King of Egypt from 285 to 247 B.C. He continued the struggle for Cœle-Syria and Palestine and established himself permanently in possession of those countries about 274. Like all Diadochi, he took, pleasure in building cities; and Philadelphia (Stephanus Byzantius, s.v.; Jerome on Ezek. xxv.), Philoteria (near Lake Tiberias; see Polybius, v. 70, § 3), and Ptolemais (pseudo-Aristeas, § 115) were founded on Palestinian soil during his reign. Recently it has been believed that his statue and that of his wife Arsinoe have been found in Ptolemais ("Revue Archéologique," 3d series, 1893, xxi. 98). He married his sister Berenice to the Syrian king Antiochus II. for the sake of peace, of which union it is said in Dan. xi. 6 (R. V.): "And at the end of years they shall join themselves together; and the daughter of the king of the south shall come to the king of the north to make an agreement." The murder of the young queen, however, led only to further wars between Egypt and Syria.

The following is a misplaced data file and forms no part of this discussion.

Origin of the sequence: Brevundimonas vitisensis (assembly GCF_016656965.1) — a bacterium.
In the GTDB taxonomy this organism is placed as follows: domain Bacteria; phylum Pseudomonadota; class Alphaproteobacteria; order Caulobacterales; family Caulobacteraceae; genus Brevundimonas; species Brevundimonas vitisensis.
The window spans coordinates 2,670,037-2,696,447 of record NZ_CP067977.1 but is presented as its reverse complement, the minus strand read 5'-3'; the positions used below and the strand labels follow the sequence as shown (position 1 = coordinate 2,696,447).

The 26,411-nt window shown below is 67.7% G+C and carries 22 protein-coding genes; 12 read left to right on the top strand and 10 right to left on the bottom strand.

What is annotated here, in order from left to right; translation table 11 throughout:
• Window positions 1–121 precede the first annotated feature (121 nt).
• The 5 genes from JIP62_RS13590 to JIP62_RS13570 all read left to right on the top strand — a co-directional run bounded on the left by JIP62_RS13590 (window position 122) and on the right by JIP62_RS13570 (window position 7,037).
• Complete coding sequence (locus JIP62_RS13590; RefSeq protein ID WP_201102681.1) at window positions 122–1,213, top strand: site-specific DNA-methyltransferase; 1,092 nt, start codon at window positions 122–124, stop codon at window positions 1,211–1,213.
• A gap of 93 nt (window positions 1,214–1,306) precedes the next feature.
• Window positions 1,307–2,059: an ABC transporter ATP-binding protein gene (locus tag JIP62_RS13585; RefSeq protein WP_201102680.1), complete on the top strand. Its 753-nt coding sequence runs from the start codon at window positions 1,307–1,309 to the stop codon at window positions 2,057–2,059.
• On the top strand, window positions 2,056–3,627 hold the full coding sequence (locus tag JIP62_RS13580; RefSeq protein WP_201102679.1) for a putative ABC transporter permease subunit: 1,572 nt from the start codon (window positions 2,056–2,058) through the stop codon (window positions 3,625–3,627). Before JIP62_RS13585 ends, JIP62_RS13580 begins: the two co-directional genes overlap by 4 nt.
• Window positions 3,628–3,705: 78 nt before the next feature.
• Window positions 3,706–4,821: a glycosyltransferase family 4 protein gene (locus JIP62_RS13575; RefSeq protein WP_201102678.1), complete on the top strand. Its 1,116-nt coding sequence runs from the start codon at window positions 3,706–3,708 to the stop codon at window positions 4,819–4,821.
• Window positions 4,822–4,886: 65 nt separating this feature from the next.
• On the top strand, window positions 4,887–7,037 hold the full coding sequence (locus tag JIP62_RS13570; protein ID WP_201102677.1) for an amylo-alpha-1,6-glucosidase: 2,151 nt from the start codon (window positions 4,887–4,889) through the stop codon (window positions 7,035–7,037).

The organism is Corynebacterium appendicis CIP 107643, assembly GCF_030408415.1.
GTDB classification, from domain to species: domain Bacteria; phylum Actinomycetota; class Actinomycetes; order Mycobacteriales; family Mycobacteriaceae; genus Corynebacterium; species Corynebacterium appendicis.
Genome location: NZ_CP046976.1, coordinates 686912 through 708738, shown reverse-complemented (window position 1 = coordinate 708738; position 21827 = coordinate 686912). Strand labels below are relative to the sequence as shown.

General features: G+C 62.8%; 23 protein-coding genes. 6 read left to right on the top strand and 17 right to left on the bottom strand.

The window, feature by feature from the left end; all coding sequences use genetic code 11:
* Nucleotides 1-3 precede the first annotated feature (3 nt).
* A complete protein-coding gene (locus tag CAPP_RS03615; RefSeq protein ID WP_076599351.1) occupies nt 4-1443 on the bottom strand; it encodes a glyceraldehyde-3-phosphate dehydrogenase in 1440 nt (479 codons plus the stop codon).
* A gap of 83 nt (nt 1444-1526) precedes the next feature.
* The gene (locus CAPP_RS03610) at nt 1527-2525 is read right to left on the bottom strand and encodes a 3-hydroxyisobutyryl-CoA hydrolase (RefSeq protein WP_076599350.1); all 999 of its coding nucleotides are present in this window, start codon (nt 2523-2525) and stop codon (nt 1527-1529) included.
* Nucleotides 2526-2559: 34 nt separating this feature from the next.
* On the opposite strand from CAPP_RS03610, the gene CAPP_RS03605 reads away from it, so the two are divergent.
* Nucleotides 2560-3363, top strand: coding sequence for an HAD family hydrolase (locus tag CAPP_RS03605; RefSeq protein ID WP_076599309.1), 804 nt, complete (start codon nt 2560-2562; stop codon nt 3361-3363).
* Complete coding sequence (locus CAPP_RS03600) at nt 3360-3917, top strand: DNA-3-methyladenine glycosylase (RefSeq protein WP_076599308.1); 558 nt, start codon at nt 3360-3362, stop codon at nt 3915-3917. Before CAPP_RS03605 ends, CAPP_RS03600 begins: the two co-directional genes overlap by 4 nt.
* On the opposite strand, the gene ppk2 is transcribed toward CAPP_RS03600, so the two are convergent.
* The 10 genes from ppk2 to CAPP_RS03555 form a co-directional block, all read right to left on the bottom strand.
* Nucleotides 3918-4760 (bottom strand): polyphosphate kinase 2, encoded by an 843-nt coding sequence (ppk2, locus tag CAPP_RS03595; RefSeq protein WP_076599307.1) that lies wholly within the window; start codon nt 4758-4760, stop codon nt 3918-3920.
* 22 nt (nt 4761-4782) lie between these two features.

According to Aristeas, the Septuagint originated during the reign of Ptolemy II.; and although the trustworthiness of the Aristeas Letter is generally doubted, it may nevertheless be regarded as historically true that it was Ptolemy Philadelphus who gave the impulse to the translation, for his literary efforts are known also from other sources (Schürer, "Gesch." 3d ed., iii. 309).G. S. Kr.